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with him and Tom Donahue to discuss it. There was one other person
there from one of the actors' unions. We were scheduled in Tom's
office. Before the meeting started, Tom came out and said, “Moe, I
want you to come in for a minute.” He said, “I want to speak to you
first.” Donahue does this. He's a very direct person. He says, “Moe, let
me lay it to you on straight. Bread and Roses is the only thing around.
We can't have a show going abroad in which your union is the face of
the labor movement. Understand?”
“Yeah, I understand.”
“You'll be part of it, but you'll be subsidiary even though we know
you've got the only things going that is good. Moe, why do you have to
do what you're doing?”
“What am I doing?”
“You're doing great stuff, but why do you have to have Jane Fonda,
Ossie Davis, Pete Seeger? Are there no other people you can put in?
Do you have to have them?”
So I said, “Tom, you ask me direct, I'll tell you direct. These people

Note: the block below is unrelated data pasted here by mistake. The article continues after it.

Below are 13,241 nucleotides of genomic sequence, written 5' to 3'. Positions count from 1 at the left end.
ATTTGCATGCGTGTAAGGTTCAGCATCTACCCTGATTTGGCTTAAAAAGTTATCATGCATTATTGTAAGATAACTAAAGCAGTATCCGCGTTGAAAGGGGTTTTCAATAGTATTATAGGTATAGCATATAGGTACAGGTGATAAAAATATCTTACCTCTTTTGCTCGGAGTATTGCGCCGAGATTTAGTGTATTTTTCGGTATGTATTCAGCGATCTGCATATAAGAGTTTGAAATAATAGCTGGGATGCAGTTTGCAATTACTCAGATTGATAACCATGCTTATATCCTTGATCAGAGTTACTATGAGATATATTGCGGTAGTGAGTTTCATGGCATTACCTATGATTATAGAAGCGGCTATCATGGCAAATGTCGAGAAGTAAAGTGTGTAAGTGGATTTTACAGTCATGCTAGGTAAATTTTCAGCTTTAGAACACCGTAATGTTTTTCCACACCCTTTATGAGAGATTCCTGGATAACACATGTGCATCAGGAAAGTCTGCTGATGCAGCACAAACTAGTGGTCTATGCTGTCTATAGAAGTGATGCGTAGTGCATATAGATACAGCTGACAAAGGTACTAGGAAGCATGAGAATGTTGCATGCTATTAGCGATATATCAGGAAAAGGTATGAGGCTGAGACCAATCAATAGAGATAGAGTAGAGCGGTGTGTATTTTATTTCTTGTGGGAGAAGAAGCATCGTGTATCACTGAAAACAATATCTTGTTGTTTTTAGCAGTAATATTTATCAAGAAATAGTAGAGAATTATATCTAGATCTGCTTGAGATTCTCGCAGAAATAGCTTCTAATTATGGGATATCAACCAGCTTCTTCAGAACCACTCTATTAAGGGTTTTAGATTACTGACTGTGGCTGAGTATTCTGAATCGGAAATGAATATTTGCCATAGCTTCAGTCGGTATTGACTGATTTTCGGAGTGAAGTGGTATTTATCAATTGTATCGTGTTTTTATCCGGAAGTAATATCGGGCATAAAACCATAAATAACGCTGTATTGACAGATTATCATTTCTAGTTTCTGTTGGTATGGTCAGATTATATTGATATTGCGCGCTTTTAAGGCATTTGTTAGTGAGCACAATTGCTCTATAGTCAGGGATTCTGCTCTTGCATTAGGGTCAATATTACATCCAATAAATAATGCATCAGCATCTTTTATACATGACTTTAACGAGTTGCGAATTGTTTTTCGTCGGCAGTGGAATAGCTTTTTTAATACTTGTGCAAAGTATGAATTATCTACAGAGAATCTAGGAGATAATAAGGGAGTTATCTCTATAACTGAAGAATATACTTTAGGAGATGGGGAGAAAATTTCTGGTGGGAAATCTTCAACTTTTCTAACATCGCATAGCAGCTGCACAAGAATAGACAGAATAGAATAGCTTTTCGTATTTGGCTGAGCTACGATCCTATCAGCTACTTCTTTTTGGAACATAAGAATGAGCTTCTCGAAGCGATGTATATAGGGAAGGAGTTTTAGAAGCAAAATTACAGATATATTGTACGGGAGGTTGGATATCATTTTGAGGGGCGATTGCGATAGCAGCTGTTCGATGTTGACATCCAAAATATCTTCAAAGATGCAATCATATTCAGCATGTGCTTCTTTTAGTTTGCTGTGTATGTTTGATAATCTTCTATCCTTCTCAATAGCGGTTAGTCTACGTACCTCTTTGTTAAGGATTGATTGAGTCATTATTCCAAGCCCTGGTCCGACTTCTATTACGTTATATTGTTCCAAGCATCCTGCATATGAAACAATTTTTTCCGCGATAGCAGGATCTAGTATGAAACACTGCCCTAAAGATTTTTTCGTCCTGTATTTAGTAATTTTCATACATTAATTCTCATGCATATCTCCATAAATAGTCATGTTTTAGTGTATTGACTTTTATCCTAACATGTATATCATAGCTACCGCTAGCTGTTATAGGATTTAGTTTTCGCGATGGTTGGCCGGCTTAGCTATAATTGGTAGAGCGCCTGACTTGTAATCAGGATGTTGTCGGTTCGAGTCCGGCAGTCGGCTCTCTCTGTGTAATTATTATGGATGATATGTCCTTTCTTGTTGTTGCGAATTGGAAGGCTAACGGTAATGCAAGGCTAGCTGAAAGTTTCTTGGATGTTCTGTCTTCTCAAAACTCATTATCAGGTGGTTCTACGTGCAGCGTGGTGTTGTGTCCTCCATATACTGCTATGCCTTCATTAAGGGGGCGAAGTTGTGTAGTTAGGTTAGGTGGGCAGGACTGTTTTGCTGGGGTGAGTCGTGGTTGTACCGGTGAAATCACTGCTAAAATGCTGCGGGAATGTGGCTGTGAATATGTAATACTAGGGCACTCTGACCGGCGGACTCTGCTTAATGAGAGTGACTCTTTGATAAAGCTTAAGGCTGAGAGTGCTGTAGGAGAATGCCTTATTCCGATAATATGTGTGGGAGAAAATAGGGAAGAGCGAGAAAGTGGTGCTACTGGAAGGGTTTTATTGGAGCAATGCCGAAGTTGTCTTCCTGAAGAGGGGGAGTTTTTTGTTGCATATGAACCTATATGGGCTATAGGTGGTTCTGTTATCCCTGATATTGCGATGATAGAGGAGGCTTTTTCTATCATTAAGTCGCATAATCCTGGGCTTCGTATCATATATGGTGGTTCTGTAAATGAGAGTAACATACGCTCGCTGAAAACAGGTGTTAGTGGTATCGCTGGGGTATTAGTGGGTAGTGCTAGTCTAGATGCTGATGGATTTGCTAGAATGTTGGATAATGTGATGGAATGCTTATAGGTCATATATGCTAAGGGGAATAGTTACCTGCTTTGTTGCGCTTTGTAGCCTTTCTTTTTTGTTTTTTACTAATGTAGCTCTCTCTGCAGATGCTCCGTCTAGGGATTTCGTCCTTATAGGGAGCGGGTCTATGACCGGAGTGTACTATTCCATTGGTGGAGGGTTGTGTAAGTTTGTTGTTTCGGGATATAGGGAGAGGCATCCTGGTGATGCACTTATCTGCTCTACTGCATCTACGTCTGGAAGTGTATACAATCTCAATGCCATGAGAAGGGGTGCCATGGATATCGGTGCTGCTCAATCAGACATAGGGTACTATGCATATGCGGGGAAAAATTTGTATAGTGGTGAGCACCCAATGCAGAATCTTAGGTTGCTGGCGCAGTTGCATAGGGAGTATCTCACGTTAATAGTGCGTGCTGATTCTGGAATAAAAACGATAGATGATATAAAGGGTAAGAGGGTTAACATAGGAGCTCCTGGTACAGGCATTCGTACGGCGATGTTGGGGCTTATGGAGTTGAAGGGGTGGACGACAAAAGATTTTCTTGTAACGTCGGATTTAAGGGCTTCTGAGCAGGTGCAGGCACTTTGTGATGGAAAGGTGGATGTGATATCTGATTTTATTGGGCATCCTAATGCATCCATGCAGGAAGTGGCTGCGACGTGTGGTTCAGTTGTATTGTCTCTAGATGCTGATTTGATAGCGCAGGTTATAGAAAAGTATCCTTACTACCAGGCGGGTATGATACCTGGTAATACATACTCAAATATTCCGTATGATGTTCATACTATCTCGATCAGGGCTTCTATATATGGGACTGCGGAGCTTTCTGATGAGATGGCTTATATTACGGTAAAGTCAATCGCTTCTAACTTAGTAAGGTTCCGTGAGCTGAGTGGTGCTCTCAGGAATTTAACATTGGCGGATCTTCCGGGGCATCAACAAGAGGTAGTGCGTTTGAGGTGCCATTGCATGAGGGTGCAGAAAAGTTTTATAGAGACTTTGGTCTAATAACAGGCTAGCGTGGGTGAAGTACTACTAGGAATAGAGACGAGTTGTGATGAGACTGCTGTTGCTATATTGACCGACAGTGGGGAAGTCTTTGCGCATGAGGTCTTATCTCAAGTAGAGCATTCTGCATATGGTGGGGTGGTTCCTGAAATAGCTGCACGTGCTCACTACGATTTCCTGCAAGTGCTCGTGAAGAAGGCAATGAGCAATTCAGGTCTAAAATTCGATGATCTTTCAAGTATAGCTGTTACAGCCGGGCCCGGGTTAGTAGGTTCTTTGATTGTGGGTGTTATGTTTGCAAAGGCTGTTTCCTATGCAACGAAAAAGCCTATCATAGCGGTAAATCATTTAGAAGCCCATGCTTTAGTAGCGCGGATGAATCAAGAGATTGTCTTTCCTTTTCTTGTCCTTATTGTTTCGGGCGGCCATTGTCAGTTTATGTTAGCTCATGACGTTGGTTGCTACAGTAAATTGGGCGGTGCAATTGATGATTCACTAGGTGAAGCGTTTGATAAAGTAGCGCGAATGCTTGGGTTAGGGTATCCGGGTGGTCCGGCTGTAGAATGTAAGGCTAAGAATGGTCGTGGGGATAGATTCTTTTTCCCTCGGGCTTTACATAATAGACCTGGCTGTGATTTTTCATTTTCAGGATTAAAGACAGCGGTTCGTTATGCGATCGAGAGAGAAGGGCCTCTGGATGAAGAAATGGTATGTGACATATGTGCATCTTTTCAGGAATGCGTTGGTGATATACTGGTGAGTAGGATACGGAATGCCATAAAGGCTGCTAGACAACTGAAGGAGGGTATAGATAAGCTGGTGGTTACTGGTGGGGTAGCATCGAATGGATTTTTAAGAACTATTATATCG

are like members of our union. We don't kick out members of our
union. You've got to take us the way we are.” That was all there was.
It's an indication of the kind of thinking.
You know, it is really staggering when you think about it.
It came up again on “Images of Labor.”. You have no idea what
happened on “Images of Labor.” In that I was dealing with Kenny
Young. Someone had told me, “Kenny Young is interested in art.”
Kenny Young is the administrative assistant to Lane Kirkland, and I
knew Kenny Young when he was a political action director of the AFL-
CIO. So I called Kenny and I say, “Kenny, I have something I think
you'd be interested in.” I tell him, “We're doing this show and I have
slides. I don't have all the slides, but I have enough to show you to
give an idea, and I have the quotations.”
“When are you coming to Washington?”
“I'm coming for a meeting this day.”
Set up a meeting. We'll come.”
“I'll bring in a projector. You show me what you've got.”
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